America’s new stealth nuclear bomber debuted on Friday after years of secret development and is part of the Pentagon’s response to growing concerns over a future conflict with China.
The B-21 Raider was the first new American bomber in more than 30 years. Almost all aspects of the program are classified.
As the wreath fell on Air Force Plant 42 in Palmdale, the public watched Ryder in a very controlled ceremony. It began with a flyby of three bombers still in service: the B-52 Stratfords, the B-1 Lancer, and the B-2 Spirit. The hinged doors slowly opened, and the B-21 pulled partially out of the building.
The bombing is part of the Pentagon’s efforts to modernize all three arms of its nuclear triad, which includes silo-launched nuclear ballistic missiles and submarine-launched warheads, as China moves from counterterrorism campaigns of the past decades to rapid military modernization.
China is on track to have 1,500 nuclear warheads by 2035, and its achievements in hypersonic weapons, cyberwarfare, space capabilities and other areas pose “the most significant systemic challenge to U.S. national security and a free and open international system,” the Pentagon said in its annual report on China this week. .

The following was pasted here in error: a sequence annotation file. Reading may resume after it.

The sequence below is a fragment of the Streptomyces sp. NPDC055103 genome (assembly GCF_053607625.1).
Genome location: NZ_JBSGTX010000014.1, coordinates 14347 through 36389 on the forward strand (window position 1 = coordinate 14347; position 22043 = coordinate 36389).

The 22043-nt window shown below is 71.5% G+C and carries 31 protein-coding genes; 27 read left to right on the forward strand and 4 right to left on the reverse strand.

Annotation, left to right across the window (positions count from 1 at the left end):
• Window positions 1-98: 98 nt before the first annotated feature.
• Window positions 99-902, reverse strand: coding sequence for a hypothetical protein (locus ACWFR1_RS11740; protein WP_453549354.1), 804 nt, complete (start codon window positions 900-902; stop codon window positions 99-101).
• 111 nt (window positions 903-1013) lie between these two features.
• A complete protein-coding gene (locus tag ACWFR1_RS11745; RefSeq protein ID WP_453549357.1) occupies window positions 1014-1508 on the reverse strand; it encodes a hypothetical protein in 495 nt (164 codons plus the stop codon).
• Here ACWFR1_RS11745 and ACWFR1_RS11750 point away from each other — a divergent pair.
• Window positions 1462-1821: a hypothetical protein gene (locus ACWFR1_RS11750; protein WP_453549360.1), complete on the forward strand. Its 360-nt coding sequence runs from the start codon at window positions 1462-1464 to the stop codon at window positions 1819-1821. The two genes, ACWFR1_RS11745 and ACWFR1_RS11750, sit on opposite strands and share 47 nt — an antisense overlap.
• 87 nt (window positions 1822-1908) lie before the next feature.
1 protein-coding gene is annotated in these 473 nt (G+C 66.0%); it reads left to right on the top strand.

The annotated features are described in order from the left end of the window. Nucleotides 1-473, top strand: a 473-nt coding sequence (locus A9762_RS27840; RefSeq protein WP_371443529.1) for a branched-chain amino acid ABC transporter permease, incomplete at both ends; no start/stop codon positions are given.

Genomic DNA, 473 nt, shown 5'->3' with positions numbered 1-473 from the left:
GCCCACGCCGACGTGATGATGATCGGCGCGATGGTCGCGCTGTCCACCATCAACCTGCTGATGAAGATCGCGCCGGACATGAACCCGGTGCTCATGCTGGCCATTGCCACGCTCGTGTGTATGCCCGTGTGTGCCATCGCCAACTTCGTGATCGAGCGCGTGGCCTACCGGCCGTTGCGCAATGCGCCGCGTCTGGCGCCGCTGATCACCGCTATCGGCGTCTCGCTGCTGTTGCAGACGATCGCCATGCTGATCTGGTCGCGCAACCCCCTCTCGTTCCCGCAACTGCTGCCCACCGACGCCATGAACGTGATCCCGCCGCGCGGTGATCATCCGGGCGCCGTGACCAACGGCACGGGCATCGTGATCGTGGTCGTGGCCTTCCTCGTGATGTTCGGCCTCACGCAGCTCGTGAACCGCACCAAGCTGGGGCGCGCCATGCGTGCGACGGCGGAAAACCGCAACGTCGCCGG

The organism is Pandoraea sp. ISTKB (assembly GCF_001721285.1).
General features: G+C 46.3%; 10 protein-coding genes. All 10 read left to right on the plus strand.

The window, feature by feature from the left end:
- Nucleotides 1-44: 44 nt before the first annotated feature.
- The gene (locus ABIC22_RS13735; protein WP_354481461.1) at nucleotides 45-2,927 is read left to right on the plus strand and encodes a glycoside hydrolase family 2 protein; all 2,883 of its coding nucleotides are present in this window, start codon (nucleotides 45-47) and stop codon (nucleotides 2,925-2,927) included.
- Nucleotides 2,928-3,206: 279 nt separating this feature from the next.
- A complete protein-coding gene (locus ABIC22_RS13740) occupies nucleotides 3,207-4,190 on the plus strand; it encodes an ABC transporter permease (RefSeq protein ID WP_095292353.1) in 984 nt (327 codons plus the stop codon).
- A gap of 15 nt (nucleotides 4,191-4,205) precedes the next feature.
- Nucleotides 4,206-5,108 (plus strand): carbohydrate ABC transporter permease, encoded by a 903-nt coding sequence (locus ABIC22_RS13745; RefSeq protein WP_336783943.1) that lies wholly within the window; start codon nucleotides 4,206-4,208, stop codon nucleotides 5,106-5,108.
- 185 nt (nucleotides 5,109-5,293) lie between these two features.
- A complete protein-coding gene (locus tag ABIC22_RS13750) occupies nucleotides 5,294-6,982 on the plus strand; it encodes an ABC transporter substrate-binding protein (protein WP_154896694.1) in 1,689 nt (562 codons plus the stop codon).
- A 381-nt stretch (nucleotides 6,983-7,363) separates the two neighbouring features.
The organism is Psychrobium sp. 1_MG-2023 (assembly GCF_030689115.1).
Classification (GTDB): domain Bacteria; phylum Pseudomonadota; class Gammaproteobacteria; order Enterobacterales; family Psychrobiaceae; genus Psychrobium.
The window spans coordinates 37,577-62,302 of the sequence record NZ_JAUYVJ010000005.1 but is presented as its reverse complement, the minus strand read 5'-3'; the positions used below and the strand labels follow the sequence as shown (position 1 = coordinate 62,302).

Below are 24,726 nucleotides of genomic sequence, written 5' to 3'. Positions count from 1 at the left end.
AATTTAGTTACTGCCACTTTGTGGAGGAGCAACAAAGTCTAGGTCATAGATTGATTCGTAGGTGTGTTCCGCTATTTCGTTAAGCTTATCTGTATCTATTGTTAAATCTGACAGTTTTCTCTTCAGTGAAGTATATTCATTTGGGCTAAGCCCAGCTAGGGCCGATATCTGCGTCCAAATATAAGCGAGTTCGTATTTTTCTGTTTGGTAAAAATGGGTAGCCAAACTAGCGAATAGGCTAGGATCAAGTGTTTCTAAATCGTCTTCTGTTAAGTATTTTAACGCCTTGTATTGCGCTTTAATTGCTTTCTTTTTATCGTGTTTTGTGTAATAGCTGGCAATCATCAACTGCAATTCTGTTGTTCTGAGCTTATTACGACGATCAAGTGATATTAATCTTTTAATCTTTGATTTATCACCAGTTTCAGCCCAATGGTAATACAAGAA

“We needed a new bomber for the 21st century,” Air Force Secretary Deborah Lee James said when the Raider contract was announced.
While the Raider may look like a B-2 on the outside, inside, the similarities disappear, says Northrop Grumman Corp., the maker of the Raider. said Cathy Wharton, CEO of
“Compared to the B-2 the way it works internally is much more advanced because the technology has come a long way in terms of computing power, which we can now incorporate into the B-21 software,” Wharton added.
Other changes include improved materials used in skins to make explosives harder to detect, Defense Secretary Lloyd Austin said.
“Fifty years of advances in low-detection technology have gone into this plane,” Austin said. “Even the most sophisticated air defense systems would have a hard time detecting a B-21 in the sky.”
Other advances could include new ways to control electronic emissions so the bomber can disguise itself as another object to evade enemy radars, and use new propulsion technologies, several defense analysts said.
“It’s incredibly unwatchable,” Wharton said. “They’ll hear it, but they won’t see it.”
There are six riders in the production. The Air Force plans to build 100 that can deploy nuclear weapons or conventional bombs and can be deployed with or without a manned crew.
The cost of the bombers is unknown. The Air Force estimates each averaged $550 million in 2010 — about $753 million today — but it’s unclear how much is actually being spent. The total depends on how many bombers the Pentagon buys.
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